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with the welfare of the whole. This is the case when an indivi-, dual is set upon gratifying his passion for personal ease, pleasure, and emolument; and declines all active and painful exertions for the general good. Such conduct may involve the whole house in ruin : it will however most certainly prove a great obstruction to its happiness. On the contrary, if the maxim we have laid down be regarded, and individuals are disposed to deny themselves for the sake of others, and to exert all their ability to promote their welfare; the general fund of happiness will be augmented, and the opposite evils resulting from a selfish teinper prevented.

But to give effect to this maxim something further is neces. sary than coolly proving its reasonableness. We must endeavour to inspire one another with a generous benevolent spirit. Social feelings are exquisitely soft and pleasing. Happy man whose bosom glows with love to all his fellow-creatures, especially those to whom he is thus nearly allied ! How can a human heart be an utter stranger to this passion! How can the several members of a family be indifferent to each other's welfare ! How can any one be so entirely wrapt up in himself, as to prefer a little personal gratification to the content and happiness of the whole ! Such a temper as this is base to the last degree. It is totally inconsistent with all idea of friendship. It is inimical to all social connections. And it renders a man utterly unworthy of all the benefits of society. He who is of this cast is rather a brute than a man, and is rather to be shunned with horror than tolerated by candour.

But it were easy to prove, strange as it may seem at first view, that public interest is in effect private interest: that is, public interest is the aggregate sum of private interest. He therefore who studies the welfare of the whole, studies the welfare of every part, and of consequence his own welfare. And by pursuing his own welfare, in this connection with that of others, he is much more likely to secure his object than if his attention were wholly fixed to himself. Besides, the personal good he thus gains is mightily enhanced in its value by its being intermingled with the general good. How sweet and enlivening to an ingenuous mind those joys which are shared in common with others ! The force of this argument, addressed you see to self-interest, every one must feel. Let parents then and children, brothers and sisters, masters and servants, be persuaded all of them to look not on their own things, as the apostle expresses it, but also on the things of others a. Forego, Sirs, this and the other advantage of a private kind for the good of the whole, and depend upon it you will in the end be the gainers thereby.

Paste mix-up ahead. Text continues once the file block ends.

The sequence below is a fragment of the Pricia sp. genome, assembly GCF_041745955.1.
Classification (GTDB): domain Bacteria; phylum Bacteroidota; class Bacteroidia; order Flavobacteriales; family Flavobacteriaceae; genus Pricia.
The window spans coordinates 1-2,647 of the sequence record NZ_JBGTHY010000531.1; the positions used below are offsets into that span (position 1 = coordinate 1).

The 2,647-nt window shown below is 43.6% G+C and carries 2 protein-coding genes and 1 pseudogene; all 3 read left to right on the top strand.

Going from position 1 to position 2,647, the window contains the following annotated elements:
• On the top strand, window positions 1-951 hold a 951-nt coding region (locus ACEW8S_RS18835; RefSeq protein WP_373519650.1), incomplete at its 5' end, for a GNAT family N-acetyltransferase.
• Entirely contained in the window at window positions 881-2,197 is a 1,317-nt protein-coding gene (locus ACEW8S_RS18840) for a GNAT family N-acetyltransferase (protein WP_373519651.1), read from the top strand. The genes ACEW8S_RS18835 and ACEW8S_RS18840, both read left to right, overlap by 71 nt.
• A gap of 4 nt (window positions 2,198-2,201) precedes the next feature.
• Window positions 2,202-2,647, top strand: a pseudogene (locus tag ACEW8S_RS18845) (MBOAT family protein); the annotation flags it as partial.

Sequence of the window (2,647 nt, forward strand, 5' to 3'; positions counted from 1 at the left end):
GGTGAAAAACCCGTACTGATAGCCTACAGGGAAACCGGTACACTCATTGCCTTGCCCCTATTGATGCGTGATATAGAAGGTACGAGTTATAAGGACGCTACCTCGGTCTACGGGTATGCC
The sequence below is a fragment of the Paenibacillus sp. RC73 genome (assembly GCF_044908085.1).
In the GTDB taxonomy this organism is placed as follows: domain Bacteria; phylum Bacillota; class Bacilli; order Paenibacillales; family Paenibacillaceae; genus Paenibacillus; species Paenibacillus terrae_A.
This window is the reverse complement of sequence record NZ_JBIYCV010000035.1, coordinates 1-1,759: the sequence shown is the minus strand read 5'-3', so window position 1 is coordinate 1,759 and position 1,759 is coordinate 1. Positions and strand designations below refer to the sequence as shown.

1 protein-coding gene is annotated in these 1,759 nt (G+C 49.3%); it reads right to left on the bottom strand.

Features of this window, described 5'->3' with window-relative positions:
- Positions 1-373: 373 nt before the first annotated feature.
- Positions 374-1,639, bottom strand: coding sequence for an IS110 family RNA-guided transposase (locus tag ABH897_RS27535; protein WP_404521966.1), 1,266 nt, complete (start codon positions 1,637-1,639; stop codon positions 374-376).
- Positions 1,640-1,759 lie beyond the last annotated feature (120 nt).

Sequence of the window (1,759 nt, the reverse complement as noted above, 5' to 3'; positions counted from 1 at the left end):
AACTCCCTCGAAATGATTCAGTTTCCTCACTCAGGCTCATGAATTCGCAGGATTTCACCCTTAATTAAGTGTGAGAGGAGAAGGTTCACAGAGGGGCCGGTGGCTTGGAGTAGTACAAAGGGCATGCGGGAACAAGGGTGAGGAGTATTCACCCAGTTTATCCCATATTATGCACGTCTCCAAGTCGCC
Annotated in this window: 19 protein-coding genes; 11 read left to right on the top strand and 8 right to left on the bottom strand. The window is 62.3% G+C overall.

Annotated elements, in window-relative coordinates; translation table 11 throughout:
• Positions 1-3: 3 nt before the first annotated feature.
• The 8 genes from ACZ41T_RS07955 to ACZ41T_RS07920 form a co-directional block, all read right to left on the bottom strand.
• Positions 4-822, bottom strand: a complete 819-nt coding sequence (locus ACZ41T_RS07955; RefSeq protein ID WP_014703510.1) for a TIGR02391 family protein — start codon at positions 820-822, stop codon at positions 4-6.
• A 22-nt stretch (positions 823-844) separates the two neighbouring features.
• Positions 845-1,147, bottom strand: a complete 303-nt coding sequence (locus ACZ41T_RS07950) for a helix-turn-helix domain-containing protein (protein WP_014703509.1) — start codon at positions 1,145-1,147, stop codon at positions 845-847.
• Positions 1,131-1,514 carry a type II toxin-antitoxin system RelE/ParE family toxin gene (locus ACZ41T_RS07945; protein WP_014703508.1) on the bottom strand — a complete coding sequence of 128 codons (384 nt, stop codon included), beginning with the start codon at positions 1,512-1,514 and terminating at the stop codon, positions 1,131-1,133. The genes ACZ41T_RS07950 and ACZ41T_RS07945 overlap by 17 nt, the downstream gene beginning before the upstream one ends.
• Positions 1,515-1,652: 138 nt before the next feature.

2. Let the affairs of the family be conducted with regularity, and every one not only know his proper station but be contented with it.

As tranquillity, peace, contentment, and happiness are ideas intimately connected with friendship, so whatever tends to promote these pleasures is of use to strengthen and confirm the band of domestic union. In all societies there are businesses of various kinds to be transacted. Every one has his department of service, and upon a due attention to it depends not only the prosperity of the whole, but the comfort of every individual. So it is in families. To the master it belongs to superintend the general interests of the house, and to enforce obedience to its laws and orders. The office of the mistress is to look after her household affairs, and see every thing conducted with prudence and economy. The children have each of them their duty, and the servants theirs. No one should invade the province of another, but all know the part they have to act; how this and that business is to be done, and the fit season for it. And as Providence has destined every one to his proper